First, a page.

Bush's former Iraq ambassador to seek Afghan presidency

With Hamid Karzai seen as ineffective, many people are looking to someone with serious influence in Washington

Kim Sengupta
Sunday 08 June 2008 00:00 BST

In his time, he has been President George Bush's point man in Baghdad, Kabul and the UN, as well as a lobbyist for both the Taliban and international oil companies. Now Zalmay Khalilzad is preparing to run for the presidency of his native Afghanistan.

Representatives of Mr Khalilzad, currently US ambassador to the UN, have discreetly sounded out various factions to ascertain his chances in the election scheduled for 2009. Although the incumbent, Hamid Karzai, is expected to run again, he is increasingly unpopular at home while his Western backers see him as ineffectual against the Taliban.

Three meetings have been held with opposition groups in recent months to promote Mr Khalilzad, pictured, as a "unifying" candidate in a country where deep divisions have begun to emerge between the Pashtun communities of the south and the Tajiks, Uzbeks and Hazaras of the north.

Mr Khalilzad, a Pashtun, was born in Laghman province in the south-east of the country, but raised in Mazar-i-Sharif in the north. He is on good terms with some former leaders of the Northern Alliance who have split from the Karzai government.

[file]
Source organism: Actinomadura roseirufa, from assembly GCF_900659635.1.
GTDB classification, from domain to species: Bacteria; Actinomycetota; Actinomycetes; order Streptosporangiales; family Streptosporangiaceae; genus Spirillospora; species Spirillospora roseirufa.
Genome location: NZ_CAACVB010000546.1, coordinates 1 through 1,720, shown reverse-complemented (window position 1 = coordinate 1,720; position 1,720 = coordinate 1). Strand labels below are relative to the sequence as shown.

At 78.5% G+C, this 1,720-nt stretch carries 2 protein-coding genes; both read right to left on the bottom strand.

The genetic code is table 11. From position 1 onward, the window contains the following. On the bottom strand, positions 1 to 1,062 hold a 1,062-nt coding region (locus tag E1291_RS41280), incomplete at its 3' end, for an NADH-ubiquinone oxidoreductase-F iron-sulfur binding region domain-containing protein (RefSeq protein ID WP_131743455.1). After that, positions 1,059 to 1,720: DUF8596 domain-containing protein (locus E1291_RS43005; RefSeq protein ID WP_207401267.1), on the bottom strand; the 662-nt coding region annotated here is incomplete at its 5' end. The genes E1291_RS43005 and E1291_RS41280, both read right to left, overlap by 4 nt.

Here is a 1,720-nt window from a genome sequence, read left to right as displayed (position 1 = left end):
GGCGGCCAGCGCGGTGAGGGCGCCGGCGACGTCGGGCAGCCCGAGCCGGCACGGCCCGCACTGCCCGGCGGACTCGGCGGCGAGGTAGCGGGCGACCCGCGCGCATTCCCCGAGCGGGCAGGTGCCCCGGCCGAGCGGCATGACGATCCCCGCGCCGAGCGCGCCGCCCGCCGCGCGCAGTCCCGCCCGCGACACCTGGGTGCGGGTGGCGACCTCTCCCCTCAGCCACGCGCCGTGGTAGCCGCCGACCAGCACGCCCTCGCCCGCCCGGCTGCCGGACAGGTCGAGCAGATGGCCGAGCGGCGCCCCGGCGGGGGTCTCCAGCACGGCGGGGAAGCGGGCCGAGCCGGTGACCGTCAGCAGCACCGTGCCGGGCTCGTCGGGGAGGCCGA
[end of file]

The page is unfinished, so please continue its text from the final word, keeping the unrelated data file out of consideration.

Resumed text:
Speculation about the 56-year-old Mr Khalilzad's political ambitions sparked into life when he gave a TV interview, saying he was placing himself "at the service of the Afghan people". He was also said to be considering resigning from his post at the UN. The highest-ranking Muslim in the US administration, he was made the effective viceroy of Afghanistan after the 2001 invasion by President Bush before being moved on to Iraq to sort out the mess left by Paul Bremer.

The candidacy of Mr Khalilzad, a Rhodes scholar who has spent most of his adult life in the US and has an American wife, may come as a surprise, but many Afghan commentators say he would enjoy a high degree of support.

"A lot of people in this country feel that things were getting done while he was in charge and have deteriorated since he left," said Waheed Muzhda, a leading political analyst. "He kept the warlords much more in check, the Taliban had not come back and corruption was nothing like as bad as it is now. His close connection with the US government is actually in his favour. Many see Karzai as a US puppet anyway, so the feeling is, why not have someone who has got some actual influence in Washington, and can do some good for Afghanistan?"

Diplomatic sources agree that Mr Khalilzad seems to be using his UN post to pave the way for a run at the Afghan presidency. He was accused of undermining the prospect of Paddy Ashdown becoming the UN representative in Afghanistan because he didn't want a heavyweight international figure, controlling a huge budget, as a potential rival.

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